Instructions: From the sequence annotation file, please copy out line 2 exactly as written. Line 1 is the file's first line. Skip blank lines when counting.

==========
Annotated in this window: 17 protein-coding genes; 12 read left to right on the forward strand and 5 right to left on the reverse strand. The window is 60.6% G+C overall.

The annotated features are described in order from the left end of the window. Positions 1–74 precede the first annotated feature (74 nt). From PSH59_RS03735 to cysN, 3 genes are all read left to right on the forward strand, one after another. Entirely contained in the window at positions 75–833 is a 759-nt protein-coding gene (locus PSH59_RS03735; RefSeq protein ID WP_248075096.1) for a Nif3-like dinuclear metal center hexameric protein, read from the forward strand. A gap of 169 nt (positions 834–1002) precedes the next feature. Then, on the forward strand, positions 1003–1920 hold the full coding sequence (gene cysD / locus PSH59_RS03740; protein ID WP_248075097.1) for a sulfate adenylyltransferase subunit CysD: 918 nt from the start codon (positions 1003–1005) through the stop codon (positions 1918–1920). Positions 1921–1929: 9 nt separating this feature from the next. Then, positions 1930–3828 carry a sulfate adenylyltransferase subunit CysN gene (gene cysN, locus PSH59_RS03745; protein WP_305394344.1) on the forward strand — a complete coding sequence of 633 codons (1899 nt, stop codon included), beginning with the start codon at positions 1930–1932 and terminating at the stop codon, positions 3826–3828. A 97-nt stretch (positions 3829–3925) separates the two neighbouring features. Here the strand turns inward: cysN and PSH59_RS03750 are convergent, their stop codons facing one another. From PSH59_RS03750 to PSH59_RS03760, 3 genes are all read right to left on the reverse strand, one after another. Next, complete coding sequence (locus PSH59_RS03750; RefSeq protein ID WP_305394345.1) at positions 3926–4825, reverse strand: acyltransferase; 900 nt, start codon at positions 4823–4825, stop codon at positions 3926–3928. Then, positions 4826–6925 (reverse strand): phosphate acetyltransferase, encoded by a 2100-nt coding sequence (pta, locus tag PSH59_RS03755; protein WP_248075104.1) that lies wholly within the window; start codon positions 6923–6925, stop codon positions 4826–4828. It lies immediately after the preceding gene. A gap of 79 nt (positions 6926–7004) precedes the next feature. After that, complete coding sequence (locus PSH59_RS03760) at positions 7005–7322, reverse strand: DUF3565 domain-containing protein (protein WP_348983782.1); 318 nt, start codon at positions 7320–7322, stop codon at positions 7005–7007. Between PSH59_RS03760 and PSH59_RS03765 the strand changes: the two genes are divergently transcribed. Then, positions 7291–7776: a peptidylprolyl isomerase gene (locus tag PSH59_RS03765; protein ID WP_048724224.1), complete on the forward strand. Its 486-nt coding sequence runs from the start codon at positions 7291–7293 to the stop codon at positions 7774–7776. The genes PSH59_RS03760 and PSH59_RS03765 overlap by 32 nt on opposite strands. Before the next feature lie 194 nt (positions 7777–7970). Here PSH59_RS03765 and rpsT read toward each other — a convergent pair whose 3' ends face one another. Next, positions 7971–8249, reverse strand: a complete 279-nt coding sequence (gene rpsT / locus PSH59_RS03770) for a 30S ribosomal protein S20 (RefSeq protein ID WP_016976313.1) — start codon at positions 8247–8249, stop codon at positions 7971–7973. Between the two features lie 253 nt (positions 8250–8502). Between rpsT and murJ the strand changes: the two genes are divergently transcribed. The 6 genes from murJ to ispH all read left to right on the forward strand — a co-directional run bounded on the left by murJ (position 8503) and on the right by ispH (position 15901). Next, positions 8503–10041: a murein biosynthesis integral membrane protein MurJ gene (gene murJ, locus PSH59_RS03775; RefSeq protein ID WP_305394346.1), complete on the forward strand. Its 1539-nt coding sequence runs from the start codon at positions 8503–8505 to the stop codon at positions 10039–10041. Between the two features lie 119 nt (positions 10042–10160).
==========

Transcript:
The annotated features are described in order from the left end of the window. Positions 1–74 precede the first annotated feature (74 nt). From PSH59_RS03735 to cysN, 3 genes are all read left to right on the forward strand, one after another. Entirely contained in the window at positions 75–833 is a 759-nt protein-coding gene (locus PSH59_RS03735; RefSeq protein ID WP_248075096.1) for a Nif3-like dinuclear metal center hexameric protein, read from the forward strand. A gap of 169 nt (positions 834–1002) precedes the next feature. Then, on the forward strand, positions 1003–1920 hold the full coding sequence (gene cysD / locus PSH59_RS03740; protein ID WP_248075097.1) for a sulfate adenylyltransferase subunit CysD: 918 nt from the start codon (positions 1003–1005) through the stop codon (positions 1918–1920). Positions 1921–1929: 9 nt separating this feature from the next. Then, positions 1930–3828 carry a sulfate adenylyltransferase subunit CysN gene (gene cysN, locus PSH59_RS03745; protein WP_305394344.1) on the forward strand — a complete coding sequence of 633 codons (1899 nt, stop codon included), beginning with the start codon at positions 1930–1932 and terminating at the stop codon, positions 3826–3828. A 97-nt stretch (positions 3829–3925) separates the two neighbouring features. Here the strand turns inward: cysN and PSH59_RS03750 are convergent, their stop codons facing one another. From PSH59_RS03750 to PSH59_RS03760, 3 genes are all read right to left on the reverse strand, one after another. Next, complete coding sequence (locus PSH59_RS03750; RefSeq protein ID WP_305394345.1) at positions 3926–4825, reverse strand: acyltransferase; 900 nt, start codon at positions 4823–4825, stop codon at positions 3926–3928. Then, positions 4826–6925 (reverse strand): phosphate acetyltransferase, encoded by a 2100-nt coding sequence (pta, locus tag PSH59_RS03755; protein WP_248075104.1) that lies wholly within the window; start codon positions 6923–6925, stop codon positions 4826–4828. It lies immediately after the preceding gene. A gap of 79 nt (positions 6926–7004) precedes the next feature. After that, complete coding sequence (locus PSH59_RS03760) at positions 7005–7322, reverse strand: DUF3565 domain-containing protein (protein WP_348983782.1); 318 nt, start codon at positions 7320–7322, stop codon at positions 7005–7007. Between PSH59_RS03760 and PSH59_RS03765 the strand changes: the two genes are divergently transcribed. Then, positions 7291–7776: a peptidylprolyl isomerase gene (locus tag PSH59_RS03765; protein ID WP_048724224.1), complete on the forward strand. Its 486-nt coding sequence runs from the start codon at positions 7291–7293 to the stop codon at positions 7774–7776. The genes PSH59_RS03760 and PSH59_RS03765 overlap by 32 nt on opposite strands. Before the next feature lie 194 nt (positions 7777–7970). Here PSH59_RS03765 and rpsT read toward each other — a convergent pair whose 3' ends face one another. Next, positions 7971–8249, reverse strand: a complete 279-nt coding sequence (gene rpsT / locus PSH59_RS03770) for a 30S ribosomal protein S20 (RefSeq protein ID WP_016976313.1) — start codon at positions 8247–8249, stop codon at positions 7971–7973. Between the two features lie 253 nt (positions 8250–8502). Between rpsT and murJ the strand changes: the two genes are divergently transcribed. The 6 genes from murJ to ispH all read left to right on the forward strand — a co-directional run bounded on the left by murJ (position 8503) and on the right by ispH (position 15901). Next, positions 8503–10041: a murein biosynthesis integral membrane protein MurJ gene (gene murJ, locus PSH59_RS03775; RefSeq protein ID WP_305394346.1), complete on the forward strand. Its 1539-nt coding sequence runs from the start codon at positions 8503–8505 to the stop codon at positions 10039–10041. Between the two features lie 119 nt (positions 10042–10160).